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Microsoft Bails on Climate Denier Lobby Group ALEC

Microsoft Bails on Climate Denier Lobby Group ALEC

This post was written by Anastasia Pantsios and originally appeared on EcoWatch.

The American Legislative Exchange Council—the now infamous ALEC—has lost yet another member.

Microsoft announced this week that it’s severing its relationship with the group, which writes and pushes so-called “model legislation” that’s very conservative, pro-big business and anti-environment. Microsoft was a member of ALEC’s Communications and Technology Task Force, but said it is no longer participating in this group.

In a statement published by Common Cause, Microsoft said:

In 2014 Microsoft decided to no longer participate in the American Legislative Exchange Council’s Communications and Technology Task Force, which had been our only previous involvement with ALEC. With this decision, we no longer contribute any dues to ALEC…we are no longer members of ALEC and do not provide the organization with financial support of any kind.

The statement was sent to The Sustainability Group of Loring, Wolcott and Coolidge and Walden Asset Management when the Boston-based socially responsible investment group questioned Microsoft’s ALEC membership. It wondered why, given Microsoft’s support of renewable energy, it belonged to an organization lobbying for such measures as the rollback of renewable energy standard—an initiative which was recently successful in Ohio thanks to ALEC, unregulated fracking, surcharges on solar energy and building the Keystone XL pipeline.

ALEC, which formed in 1973, operated under the radar for almost four decades, signing up businesses, nonprofits and legislators as members. Since its unpopular agenda, which includes voter suppression, privatizing public education, eliminating unions and shredding the social safety net, including Medicare and Social Security, began to attract widespread attention, hundreds of legislators, some nonprofits and at least 80 companies have fled the organization. Some of the major ones include Coca Cola, PepsiCo, McDonald’s, Wendy’s, Kraft Foods, General Electric, Wells Fargo, Procter & Gamble, Sprint, General Motors, Walgreens, Best Buy, Hewlett-Packard, MillerCoors, Amazon.com and even WalMart.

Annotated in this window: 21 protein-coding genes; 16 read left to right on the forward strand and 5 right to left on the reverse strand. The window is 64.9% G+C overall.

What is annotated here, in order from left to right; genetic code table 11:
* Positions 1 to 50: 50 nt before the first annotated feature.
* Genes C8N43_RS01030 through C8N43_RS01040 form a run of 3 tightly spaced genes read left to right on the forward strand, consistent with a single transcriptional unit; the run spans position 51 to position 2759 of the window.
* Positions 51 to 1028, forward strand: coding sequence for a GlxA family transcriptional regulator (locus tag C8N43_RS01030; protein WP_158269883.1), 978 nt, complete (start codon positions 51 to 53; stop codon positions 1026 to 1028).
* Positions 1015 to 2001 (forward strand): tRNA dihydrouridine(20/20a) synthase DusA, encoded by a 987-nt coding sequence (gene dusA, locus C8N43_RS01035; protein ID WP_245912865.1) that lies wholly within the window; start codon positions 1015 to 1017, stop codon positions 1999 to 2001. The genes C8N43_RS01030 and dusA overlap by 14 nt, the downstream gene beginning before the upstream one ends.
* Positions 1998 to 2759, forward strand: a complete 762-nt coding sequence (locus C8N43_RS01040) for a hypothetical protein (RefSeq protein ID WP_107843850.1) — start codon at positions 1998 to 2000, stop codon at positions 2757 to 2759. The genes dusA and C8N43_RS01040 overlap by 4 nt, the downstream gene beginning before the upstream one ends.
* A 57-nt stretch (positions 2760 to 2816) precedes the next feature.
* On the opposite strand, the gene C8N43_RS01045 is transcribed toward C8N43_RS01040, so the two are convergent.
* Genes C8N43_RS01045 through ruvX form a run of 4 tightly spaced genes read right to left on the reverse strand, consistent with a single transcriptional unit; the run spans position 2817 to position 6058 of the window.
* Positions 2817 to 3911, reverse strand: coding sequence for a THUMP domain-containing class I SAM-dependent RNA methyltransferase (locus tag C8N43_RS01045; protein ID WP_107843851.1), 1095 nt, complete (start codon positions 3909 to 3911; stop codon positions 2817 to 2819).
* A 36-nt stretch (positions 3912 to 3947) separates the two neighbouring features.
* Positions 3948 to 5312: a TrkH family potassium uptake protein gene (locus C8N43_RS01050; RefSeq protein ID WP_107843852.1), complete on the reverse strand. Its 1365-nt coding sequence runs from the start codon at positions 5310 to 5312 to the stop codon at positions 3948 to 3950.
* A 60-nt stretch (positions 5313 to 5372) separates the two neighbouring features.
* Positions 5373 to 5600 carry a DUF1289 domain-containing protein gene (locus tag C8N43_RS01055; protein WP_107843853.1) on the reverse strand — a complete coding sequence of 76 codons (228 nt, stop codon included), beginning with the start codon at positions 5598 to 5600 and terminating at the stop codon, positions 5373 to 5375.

Other prominent companies, such as Google, Yahoo, eBay and Facebook, are still dues-paying members.

Greenpeace senior IT policy analyst Gary Cook told CNET:

Microsoft deserves praise for living up to its sustainability values by ending its membership in ALEC, an organization which has attacked clean energy and climate policies in nearly all 50 states. Microsoft has demonstrated a commitment in recent years to clean energy and climate action by introducing an internal carbon fee and purchasing large amounts of wind energy to power two of its data centers.

Greenpeace’s David Pomerantz is cautiously optimistic about the direction Microsoft is going.

He posted on the Greenpeace blog:

Microsoft remains a member of other groups, like the U.S. Chamber of Commerce, CEI and State Policy Network, that continue to attack clean energy and climate policies, so it still has work to do to ensure that its political activities aren’t undermining its carbon and renewable energy goals, but ALEC has led the charge against the clean energy revolution in recent years, so Microsoft’s dumping its membership is a big move in the right direction.

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Photo Credit: Nils Geylen via Flickr

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56 comments

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6:12AM PST on Dec 22, 2014

well said, William

1:18AM PDT on Aug 26, 2014

Probably the ONLY thing Micro$oft has ever done right !

3:09PM PDT on Aug 25, 2014

Good news from Microsoft!
Thanks!

7:22PM PDT on Aug 24, 2014

It's about time

3:37AM PDT on Aug 24, 2014

TY

3:01AM PDT on Aug 24, 2014

Hopefully, other companies will now join Microsoft, and the rest of us, in the 21st century.

2:57AM PDT on Aug 24, 2014

Thank you for sharing

2:50AM PDT on Aug 24, 2014

ty

10:07PM PDT on Aug 23, 2014

Thanks for the article........good start Microsoft..

9:43PM PDT on Aug 23, 2014

Fight climate change for the cost of a cup of coffee - stop 1000 tons of CO2 emissions by saving acres of rainforest for just a few dollars:

https://www.rainforesttrust.org/acres-for-50cents/

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